Presentation W P13

W P13 (Poster Presentation):
Does bipartite return-to-work policy work? An evaluation based on stakeholders’ experiences in a Canadian healthcare setting

Presented by: Karin Maiwald

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Authors

Maiwald K1,2, Meershoek A3, de Rijk A1, Nijhuis FNJ4

  1. CAPHRI School for Public Health and Primary Care, Department of Social Medicine, Faculty of Health, Medicine and Life Sciences, Maastricht University, the Netherlands
  2. Work-Health Connexion Consulting, Nelson, Canada
  3. CAPHRI School for Public Health and Primary Care, Department of Health Ethics and Society, Faculty of Health, Medicine and Life Sciences, Maastricht University, the Netherlands
  4. CAPHRI School for Public Health and Primary Care, Department of Work and Social Psychology, Faculty of Psychology, Maastricht University, the Netherlands.

Abstract

Background

When developing return-to-work (RTW) policies, taking the employer and worker perspectives into account is firmly believed to increase effectiveness. In the healthcare sector in British Columbia (BC), Canada, such a bipartite policymaking approach is used by involving employer and worker (trade union) representatives. The aim of our study was to investigate to what extent this bipartite agreed-upon BC Healthcare RTW policy was experienced as successful by the diverse stakeholders (workers, managers, work re-integration professionals) and what the differences in experiences are.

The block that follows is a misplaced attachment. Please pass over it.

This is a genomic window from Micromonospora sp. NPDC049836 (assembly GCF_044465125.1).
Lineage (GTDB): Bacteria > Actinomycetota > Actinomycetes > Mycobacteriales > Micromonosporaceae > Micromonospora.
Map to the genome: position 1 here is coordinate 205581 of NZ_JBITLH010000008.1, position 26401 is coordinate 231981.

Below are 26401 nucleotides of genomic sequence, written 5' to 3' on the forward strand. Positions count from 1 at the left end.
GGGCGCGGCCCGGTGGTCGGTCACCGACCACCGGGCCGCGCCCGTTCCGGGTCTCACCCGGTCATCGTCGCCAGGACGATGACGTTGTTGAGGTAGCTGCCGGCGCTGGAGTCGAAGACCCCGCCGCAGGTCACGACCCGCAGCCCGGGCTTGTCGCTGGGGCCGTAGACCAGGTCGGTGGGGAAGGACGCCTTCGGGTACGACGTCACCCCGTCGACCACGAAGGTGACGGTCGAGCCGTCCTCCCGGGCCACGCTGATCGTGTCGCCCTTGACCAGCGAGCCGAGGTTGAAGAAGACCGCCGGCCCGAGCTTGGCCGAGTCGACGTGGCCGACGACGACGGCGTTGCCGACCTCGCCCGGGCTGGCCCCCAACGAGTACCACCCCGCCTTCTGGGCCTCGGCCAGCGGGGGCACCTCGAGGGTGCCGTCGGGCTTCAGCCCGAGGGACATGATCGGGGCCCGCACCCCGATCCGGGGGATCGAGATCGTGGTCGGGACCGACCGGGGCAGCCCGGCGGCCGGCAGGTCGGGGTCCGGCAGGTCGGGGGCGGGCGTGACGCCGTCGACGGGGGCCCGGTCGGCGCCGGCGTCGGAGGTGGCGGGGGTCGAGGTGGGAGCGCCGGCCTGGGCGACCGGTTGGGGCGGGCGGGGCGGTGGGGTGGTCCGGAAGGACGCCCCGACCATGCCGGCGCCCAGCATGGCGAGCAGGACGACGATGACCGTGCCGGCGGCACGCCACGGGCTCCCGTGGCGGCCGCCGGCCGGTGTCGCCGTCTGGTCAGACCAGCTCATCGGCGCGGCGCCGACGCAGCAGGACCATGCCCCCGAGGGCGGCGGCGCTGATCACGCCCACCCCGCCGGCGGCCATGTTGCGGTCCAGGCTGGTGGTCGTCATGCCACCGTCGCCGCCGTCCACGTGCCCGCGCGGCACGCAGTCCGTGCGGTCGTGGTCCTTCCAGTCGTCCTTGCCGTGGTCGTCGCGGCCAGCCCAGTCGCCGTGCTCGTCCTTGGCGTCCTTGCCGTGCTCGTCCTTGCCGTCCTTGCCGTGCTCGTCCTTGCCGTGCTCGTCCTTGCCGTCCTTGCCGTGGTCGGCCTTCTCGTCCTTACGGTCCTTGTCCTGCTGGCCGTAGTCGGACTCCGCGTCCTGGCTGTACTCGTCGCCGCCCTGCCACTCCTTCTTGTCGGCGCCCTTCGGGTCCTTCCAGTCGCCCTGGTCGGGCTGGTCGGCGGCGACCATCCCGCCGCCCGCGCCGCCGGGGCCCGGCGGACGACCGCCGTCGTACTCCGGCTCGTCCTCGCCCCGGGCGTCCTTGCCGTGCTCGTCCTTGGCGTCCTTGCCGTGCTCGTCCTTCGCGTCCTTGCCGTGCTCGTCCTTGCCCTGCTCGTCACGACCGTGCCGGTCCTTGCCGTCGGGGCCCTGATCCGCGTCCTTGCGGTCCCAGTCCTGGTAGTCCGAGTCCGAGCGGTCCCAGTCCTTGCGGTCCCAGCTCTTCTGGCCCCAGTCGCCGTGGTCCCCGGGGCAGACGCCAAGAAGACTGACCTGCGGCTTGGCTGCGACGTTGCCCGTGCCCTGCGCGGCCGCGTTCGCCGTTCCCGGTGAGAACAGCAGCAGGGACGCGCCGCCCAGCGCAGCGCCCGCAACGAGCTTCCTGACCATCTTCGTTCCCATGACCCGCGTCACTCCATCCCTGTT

Methods

A qualitative approach was chosen to be able to study the perspectives in-depth and in context. Purposive sampling strategies were used to select 14 workers, 10 managers and 9 re-integration professionals. Following ethnographic methodologies we analyzed their perceptions and experiences. Our interpretative analyses focused on the roles that the policy, legislation, organization characteristics and the individual worker’s contexts played in the RTW process.

Results

What we found is that all the stakeholders who were expected to execute the bipartite RTW policy struggled with it in practice. They found this policy not workable to effectively deal with capricious RTW process. That they can do the responsibility given is not secured. We found that in RTW trajectories workers have to formal agree with RTW plans at moments they are not able to oversee developments of the health complaints. Further, the managers have to play a key role in RTW trajectories but feel not able to influence plans and lack needed support over time. Moreover, the re-integration professionals struggle to translate the different perspectives of workers and managers into one individual plan.

Conclusions

We conclude that the bipartite policymaking approach did not lead to a policy that is experienced as effective and feasible. In order to improve the RTW policy, the policy-makers not only have to safeguard employer and worker rights and responsibilities, but also have to consider how incentive structures might yield adverse effects. The re-integration professionals need to have more discretionary space and further professional training to actually be able to make feasible re-integration plans.

Schedule Details

Wednesday October 1
13:00 - 14:00 Poster Viewing
Session: Policy / theory